Before you join TikTok workout challenges, take this into consideration

It seems like there's a new trendy workout popping up every month. And each one guarantees that you'll be happier, healthier, stronger and slimmer.

There is a viral challenge known as 75 Hard, which promises to improve your mental toughness if you train for 45 minutes twice a day, as well as follow a diet and drink approximately 4 liters of water a day, among other things. Another, known as 12-3-20 (not to be confused with 12-3-30 or 25-7-2), claims to transform your body. And there's always some new Kettlebell routine with thousands of views on TikTok that says it can make you a faster runner almost instantly.

There's no doubt that a vigorous exercise regimen can help improve your endurance, just as eating a healthy diet and getting more sleep helps you feel energized and well-rested. The workouts for these challenges are usually perfectly fine, but the issue is how they make you think about the workout.

Victoria Szekely, physical therapist and founder of Train Smart Run Strong, says the advice in these fitness strategies is often “misguided at best and dangerous at worst,” ultimately leaving you feeling worse than before, on your way to success. Getting injured or completely low on energy.

Many fads are designed for people who already have an exercise routine and may not be suitable for beginners. Influencers don't know your starting point.

“The person giving you advice on social media may have no basis other than their own experience,” said Heather Milton, a clinical exercise physiologist and strength and conditioning specialist at the Center for Sports Performance at NYU Langone Health.

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If you've never trained with heavy weights, for example, do so Balance the Kettlebell in an intense routine where you increase the repetitions It could hurt you. Although some challenges do not limit the type or intensity of exercise, starting a training plan that lasts an hour or more per day can be exhausting.

Instead, Milton recommends starting simply with 150 minutes of moderate intensity physical activity week. Determine what is moderate for yourself, rather than relying on the words of others.

“Every person has different needs based on genetics, medical history including injuries and body type,” he added. These factors affect our ability to perform different exercises and determine their benefit, Milton said.

If you can, exercise with a professional who can help you adapt exercises to your current physical condition.

Viral training plans are usually based on a simple equation: perform a certain activity for a certain number of days to achieve a certain result.

Experts call these types of outcomes “performance goals” (or endpoints), such as running a faster mile or doing more pull-ups. But to achieve these goals, it's helpful to focus on what they call “process goals”: smaller, more achievable steps, such as improving technique, says Carla Meijen, a sport and exercise psychologist and associate professor at the University of Amsterdam.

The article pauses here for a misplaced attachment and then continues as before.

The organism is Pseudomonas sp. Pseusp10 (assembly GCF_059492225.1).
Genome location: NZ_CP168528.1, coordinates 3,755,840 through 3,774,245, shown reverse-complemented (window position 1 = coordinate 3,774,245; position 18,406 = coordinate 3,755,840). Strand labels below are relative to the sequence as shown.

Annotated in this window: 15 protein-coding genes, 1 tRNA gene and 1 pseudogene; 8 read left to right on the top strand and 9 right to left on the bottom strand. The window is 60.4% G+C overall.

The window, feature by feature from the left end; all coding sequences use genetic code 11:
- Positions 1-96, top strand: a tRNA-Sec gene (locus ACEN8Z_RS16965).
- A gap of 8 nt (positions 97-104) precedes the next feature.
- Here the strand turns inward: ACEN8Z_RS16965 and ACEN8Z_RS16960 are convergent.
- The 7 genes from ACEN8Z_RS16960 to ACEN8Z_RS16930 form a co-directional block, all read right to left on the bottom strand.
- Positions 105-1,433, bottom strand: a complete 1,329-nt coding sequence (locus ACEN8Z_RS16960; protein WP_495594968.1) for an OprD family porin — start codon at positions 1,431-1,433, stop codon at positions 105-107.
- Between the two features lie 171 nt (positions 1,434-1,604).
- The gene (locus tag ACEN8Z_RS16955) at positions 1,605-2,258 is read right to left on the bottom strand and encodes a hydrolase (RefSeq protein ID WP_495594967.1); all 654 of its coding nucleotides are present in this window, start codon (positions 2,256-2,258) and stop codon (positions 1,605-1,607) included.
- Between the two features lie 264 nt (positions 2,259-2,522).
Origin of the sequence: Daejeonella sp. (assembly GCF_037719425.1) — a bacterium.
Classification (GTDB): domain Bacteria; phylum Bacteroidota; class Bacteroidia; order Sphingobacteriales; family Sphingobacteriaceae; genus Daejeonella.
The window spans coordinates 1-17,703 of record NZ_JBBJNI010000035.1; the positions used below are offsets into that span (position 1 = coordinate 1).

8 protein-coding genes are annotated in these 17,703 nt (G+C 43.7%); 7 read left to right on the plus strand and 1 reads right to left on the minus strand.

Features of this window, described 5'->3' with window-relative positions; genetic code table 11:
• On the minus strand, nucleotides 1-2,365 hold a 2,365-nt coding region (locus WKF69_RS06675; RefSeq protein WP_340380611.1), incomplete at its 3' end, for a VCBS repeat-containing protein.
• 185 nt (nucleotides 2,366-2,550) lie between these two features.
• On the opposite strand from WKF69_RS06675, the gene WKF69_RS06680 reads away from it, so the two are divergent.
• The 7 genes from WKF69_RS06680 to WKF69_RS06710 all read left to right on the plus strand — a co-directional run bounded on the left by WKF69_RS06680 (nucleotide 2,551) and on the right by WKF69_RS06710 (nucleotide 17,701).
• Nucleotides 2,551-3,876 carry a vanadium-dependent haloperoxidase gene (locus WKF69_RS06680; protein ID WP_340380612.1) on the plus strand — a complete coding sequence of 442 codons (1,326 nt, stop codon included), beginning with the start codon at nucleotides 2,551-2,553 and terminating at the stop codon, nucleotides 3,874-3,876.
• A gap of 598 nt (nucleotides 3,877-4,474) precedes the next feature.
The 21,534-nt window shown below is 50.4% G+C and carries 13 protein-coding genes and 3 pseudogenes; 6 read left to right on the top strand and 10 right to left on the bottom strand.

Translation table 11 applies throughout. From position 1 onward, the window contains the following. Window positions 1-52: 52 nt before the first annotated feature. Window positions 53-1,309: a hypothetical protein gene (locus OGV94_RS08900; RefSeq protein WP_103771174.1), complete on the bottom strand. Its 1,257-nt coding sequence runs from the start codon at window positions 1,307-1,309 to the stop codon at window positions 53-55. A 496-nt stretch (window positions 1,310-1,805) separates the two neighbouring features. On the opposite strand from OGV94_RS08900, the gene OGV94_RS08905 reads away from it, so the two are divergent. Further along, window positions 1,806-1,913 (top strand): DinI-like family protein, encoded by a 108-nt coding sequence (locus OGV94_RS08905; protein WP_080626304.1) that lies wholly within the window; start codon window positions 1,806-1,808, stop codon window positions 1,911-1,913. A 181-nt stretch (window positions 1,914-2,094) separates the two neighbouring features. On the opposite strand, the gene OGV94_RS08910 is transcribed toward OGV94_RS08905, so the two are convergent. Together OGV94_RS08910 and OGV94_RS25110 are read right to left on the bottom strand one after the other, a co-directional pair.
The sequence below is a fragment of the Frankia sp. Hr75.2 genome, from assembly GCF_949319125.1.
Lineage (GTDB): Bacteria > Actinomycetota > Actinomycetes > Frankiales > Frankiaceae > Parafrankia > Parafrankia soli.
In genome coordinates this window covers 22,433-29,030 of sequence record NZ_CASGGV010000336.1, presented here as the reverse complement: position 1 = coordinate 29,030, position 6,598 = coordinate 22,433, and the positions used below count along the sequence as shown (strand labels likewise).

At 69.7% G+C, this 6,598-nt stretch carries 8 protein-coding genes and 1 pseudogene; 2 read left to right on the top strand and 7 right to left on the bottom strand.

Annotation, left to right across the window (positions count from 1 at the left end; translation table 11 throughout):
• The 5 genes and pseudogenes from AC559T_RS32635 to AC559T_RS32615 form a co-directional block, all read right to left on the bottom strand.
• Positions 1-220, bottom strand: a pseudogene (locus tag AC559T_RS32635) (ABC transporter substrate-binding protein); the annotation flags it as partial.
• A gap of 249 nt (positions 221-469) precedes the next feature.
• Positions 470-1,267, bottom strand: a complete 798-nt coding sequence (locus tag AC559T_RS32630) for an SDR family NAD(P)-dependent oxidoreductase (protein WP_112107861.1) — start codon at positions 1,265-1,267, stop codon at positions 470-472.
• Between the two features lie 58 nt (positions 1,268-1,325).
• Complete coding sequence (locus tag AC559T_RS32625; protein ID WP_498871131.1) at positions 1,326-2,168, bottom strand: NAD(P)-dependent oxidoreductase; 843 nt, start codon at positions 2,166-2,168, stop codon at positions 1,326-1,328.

One of these goals is to learn to listen to your body, which is a skill in itself. Being aware of the impact of your workouts is even more important for longevity and to bear Experts say a strict course must be maintained in the short term. If you're having a bad day and struggling to train, instead of beating yourself up, see it as an opportunity to build a practical goal by working on mental strength.

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The same recommendations apply to athletes competing in a race. Instead of focusing solely on the completion time – the performance goal – experts recommend setting smaller goals along the course.

For many programs that are limited to a number of days, the challenge is the daily commitment, with no days off. If you skip a workout in the Hard 75 Challenge or don't follow your diet, you're supposed to start over.

Although this may be beneficial for some people, most need time off to do this Your body and mind Sikely said he recovered.

“You can't build muscle, get stronger and faster and do all that without rest or recovery,” he said. “This is the physiological way our body works.”

Before and after photos can help spread many plans. But be careful about using your appearance as a measure of success.

Melton explained that there is no one “right” body type, and no one reacts to exercise the same way.

The most sustainable goals are about how you feel: becoming stronger, increasing your endurance, or gaining flexibility. But to do this you have to be patient and work constantly, which is something that fads do not usually emphasize.

“Habits are created by doing things that are very simple, very easy, and introducing them little by little into the way you live,” Szekely said. “When we let go of perfection we can truly move forward.”

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